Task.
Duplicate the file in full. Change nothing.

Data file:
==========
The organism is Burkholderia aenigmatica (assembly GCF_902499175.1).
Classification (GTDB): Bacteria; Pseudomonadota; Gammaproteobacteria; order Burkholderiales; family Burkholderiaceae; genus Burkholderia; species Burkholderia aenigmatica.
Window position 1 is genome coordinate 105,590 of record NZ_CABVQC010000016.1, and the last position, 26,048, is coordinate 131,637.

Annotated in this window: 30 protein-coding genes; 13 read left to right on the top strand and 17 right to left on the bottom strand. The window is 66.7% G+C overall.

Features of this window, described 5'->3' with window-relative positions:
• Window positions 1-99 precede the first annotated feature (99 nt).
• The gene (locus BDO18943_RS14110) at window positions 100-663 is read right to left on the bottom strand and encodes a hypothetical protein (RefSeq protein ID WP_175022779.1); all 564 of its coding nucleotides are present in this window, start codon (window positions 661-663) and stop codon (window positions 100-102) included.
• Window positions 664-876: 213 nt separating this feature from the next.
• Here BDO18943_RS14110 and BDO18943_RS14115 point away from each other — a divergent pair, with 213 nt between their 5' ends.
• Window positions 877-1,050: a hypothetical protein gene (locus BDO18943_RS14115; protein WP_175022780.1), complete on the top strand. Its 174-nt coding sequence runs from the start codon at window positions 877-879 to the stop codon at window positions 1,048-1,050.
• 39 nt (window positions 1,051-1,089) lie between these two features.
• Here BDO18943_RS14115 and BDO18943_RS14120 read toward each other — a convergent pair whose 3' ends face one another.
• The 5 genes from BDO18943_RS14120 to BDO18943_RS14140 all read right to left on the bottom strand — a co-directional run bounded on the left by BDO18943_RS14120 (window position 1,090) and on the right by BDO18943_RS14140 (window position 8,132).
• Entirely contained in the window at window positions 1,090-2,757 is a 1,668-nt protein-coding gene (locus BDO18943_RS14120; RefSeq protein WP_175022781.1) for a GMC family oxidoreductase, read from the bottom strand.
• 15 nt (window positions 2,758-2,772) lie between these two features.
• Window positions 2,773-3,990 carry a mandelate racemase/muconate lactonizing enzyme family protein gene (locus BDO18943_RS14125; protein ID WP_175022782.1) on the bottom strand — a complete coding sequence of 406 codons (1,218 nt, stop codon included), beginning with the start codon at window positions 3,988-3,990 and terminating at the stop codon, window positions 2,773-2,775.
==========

The organism is Burkholderia aenigmatica (assembly GCF_902499175.1).
Classification (GTDB): Bacteria; Pseudomonadota; Gammaproteobacteria; order Burkholderiales; family Burkholderiaceae; genus Burkholderia; species Burkholderia aenigmatica.
Window position 1 is genome coordinate 105,590 of record NZ_CABVQC010000016.1, and the last position, 26,048, is coordinate 131,637.

Annotated in this window: 30 protein-coding genes; 13 read left to right on the top strand and 17 right to left on the bottom strand. The window is 66.7% G+C overall.

Features of this window, described 5'->3' with window-relative positions:
• Window positions 1-99 precede the first annotated feature (99 nt).
• The gene (locus BDO18943_RS14110) at window positions 100-663 is read right to left on the bottom strand and encodes a hypothetical protein (RefSeq protein ID WP_175022779.1); all 564 of its coding nucleotides are present in this window, start codon (window positions 661-663) and stop codon (window positions 100-102) included.
• Window positions 664-876: 213 nt separating this feature from the next.
• Here BDO18943_RS14110 and BDO18943_RS14115 point away from each other — a divergent pair, with 213 nt between their 5' ends.
• Window positions 877-1,050: a hypothetical protein gene (locus BDO18943_RS14115; protein WP_175022780.1), complete on the top strand. Its 174-nt coding sequence runs from the start codon at window positions 877-879 to the stop codon at window positions 1,048-1,050.
• 39 nt (window positions 1,051-1,089) lie between these two features.
• Here BDO18943_RS14115 and BDO18943_RS14120 read toward each other — a convergent pair whose 3' ends face one another.
• The 5 genes from BDO18943_RS14120 to BDO18943_RS14140 all read right to left on the bottom strand — a co-directional run bounded on the left by BDO18943_RS14120 (window position 1,090) and on the right by BDO18943_RS14140 (window position 8,132).
• Entirely contained in the window at window positions 1,090-2,757 is a 1,668-nt protein-coding gene (locus BDO18943_RS14120; RefSeq protein WP_175022781.1) for a GMC family oxidoreductase, read from the bottom strand.
• 15 nt (window positions 2,758-2,772) lie between these two features.
• Window positions 2,773-3,990 carry a mandelate racemase/muconate lactonizing enzyme family protein gene (locus BDO18943_RS14125; protein ID WP_175022782.1) on the bottom strand — a complete coding sequence of 406 codons (1,218 nt, stop codon included), beginning with the start codon at window positions 3,988-3,990 and terminating at the stop codon, window positions 2,773-2,775.